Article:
TV - McDonald & Dodds


Ahead of a new series of films for detectives McDonald & Dodds, who return to ITV screens on Sunday, 28th February, read an interview with the show's creator Robert Murphy...


Press Release

The new series of McDonald & Dodds sees Tala Gouveia and BAFTA award winning actor Jason Watkins reprise their roles as the smart and ambitious DCI McDonald and the humble and quietly brilliant DS Dodds in three new murder mysteries joined, as before, by a host of well known faces as guest stars.

They are joined in the first film by guest cast members Rob Brydon, Rupert Graves, Martin Kemp, Patsy Kensit and Cathy Tyson. Shelley Conn, Natalie Gumede, Sharon Rooney and John Thomson join the second film and Saira Choudhry, Rosie Day, Nitin Ganatra, Nicholas Goh, Siobhan Hewlett, Sarah Parish and Rhashan Stone guest star in the third film.

Returning cast includes James Murray as Chief Superintendent Houseman, Jack Riddiford as DC Darren Craig with Lily Sacofsky joining as DC Milena Pachiorkowski.

Set in picturesque Bath, the series pairs feisty DCI McDonald, who has recently transferred from London’s Met Police, with the unassuming DS Dodds, who has been happily in the background for most of his working life. To McDonald’s surprise they form an unexpectedly effective crime solving partnership.

The first film of the new series, which airs on Sunday 28th is The Man Who Wasn’t There. 


Barbara (Patsy Kensit), Mick (Martin Kemp), Gordon (Rupert Graves) and Jackie (Cathy Tyson) were rising stars in the 1980s who went on to have high profile careers. Now living in Bath together, there are secrets from the past which could threaten their comfortable existences… On a surprise day out, the four friends are joined by their other housemate Frankie (Vince Leigh) on a surprise hot air balloon trip. As they ascend above beautiful Bath, disaster strikes and suddenly the balloon lurches out of control. Panic rises and as the basket strains under the weight of the group, it dawns on them that they can’t all survive. As the balloon crash lands onto the meadow in Bath’s Royal Crescent, it’s revealed that Frankie is not there – has he died in the ultimate act of sacrifice for his friends, or was he pushed?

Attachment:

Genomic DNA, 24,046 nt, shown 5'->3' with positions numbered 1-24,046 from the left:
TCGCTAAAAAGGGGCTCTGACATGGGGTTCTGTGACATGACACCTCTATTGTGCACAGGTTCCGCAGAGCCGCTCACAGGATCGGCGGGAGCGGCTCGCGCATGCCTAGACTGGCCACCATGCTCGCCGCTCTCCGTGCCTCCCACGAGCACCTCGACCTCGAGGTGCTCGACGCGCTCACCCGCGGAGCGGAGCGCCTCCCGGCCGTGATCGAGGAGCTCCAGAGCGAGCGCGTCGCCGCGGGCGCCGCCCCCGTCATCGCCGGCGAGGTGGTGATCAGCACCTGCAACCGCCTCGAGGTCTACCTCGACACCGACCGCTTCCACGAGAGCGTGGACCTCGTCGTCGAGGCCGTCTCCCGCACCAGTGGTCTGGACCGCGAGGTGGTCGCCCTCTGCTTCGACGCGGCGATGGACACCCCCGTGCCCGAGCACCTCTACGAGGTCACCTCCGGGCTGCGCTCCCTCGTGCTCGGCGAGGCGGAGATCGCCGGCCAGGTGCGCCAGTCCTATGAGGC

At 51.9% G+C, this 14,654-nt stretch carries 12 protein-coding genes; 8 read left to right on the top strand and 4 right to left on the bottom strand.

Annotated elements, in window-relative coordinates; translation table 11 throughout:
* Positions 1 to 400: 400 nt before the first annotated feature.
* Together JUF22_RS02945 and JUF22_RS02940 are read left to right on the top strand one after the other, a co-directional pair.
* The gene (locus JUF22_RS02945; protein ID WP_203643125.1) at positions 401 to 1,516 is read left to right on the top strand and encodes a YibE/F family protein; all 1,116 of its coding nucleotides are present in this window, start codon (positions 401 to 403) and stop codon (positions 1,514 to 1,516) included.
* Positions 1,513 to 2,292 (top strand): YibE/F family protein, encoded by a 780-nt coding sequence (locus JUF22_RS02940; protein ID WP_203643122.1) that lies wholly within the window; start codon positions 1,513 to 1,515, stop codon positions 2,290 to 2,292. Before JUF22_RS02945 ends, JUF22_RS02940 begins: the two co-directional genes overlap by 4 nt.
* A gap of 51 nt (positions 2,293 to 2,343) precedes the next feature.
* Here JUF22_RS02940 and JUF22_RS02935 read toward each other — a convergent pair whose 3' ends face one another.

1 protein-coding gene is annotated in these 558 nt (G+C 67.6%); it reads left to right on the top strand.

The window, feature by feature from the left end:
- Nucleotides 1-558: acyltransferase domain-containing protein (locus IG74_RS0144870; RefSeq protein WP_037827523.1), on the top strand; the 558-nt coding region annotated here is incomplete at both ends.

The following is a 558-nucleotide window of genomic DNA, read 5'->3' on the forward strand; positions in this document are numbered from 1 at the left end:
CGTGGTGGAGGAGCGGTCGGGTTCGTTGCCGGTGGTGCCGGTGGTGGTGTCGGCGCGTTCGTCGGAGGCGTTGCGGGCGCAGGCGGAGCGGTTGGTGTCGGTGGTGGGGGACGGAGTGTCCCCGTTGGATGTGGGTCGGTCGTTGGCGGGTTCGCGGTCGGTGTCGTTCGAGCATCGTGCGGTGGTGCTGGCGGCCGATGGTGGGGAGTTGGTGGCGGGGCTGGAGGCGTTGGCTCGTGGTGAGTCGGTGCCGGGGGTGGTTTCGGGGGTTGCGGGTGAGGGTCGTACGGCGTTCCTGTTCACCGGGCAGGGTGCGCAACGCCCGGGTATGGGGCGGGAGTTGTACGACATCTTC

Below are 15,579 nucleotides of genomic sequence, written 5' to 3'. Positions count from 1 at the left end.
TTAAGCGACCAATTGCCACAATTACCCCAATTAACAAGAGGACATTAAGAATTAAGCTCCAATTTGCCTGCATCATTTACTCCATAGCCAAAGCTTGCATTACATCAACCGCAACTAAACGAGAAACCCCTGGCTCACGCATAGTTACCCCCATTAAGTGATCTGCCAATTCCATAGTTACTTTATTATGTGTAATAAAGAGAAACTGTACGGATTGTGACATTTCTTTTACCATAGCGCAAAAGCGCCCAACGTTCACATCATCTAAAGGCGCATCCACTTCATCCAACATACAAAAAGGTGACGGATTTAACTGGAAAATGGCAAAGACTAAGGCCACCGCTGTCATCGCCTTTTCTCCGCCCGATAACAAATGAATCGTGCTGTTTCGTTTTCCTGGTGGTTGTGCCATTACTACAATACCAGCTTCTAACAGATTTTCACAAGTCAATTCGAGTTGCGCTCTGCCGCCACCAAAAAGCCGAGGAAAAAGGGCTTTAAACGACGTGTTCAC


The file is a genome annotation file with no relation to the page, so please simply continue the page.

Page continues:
Arriving on the scene, DCI McDonald and DS Dodds are joined by Roy Gilbert (Rob Brydon) from the Air Accident Investigation Branch. Roy sets to work, investigating the accident with as much precision as Dodds but McDonald finds her new co-worker a difficult and unwelcome addition to the team. Under Chief Supt Houseman’s ever critical glare, the pressure mounts on McDonald and Dodds to uncover what really happened up in the sky. As the suspects weave a web of half-truths and misdirections around McDonald, Dodds is drawn into a game of cat and mouse. But who is puling the strings? Following a near death experience, McDonald and Dodds are finally able to lay to rest the ghosts from the past. 

Robert Murphy, creator and executive producer, wrote the first two films with Kam Odedra (Gangs of London) writing the third. Directors were Alex Pillai (Chilling Adventures of Sabrina), Rebecca Rycroft (Malory Towers) and Ian Aryeh (In The Long Run). McDonald & Dodds was filmed in the West Country.



Following the success of series one, what did you want to achieve when you set out to write the second series?

“We just tried to make it an even better version of itself! We didn’t want to overhaul it, we just wanted to make it a bit bigger in scope and see how far we could push it with some even more ‘twisty turny’ cat and mouse detective stories – I really like the sense in this show that our two detectives are being toyed with by the ‘nemesis of the week’. Jason and Tala are now so settled into their roles and it’s a real joy to write with them in mind.

The first two hour film revolves around a murder on a hot air balloon and the suspects are a group of friends who were all famous in the 80s. The second film involves a body discovered in a railway tunnel. The victim is a professional rugby player and the suspects are a group of girls from Glasgow who are down in Bath for a birthday weekend. The third episode follows the murder of a social media influencer during an operation at a cosmetic surgery clinic and the suspects are the married-but-divorcing couple who run the clinic.”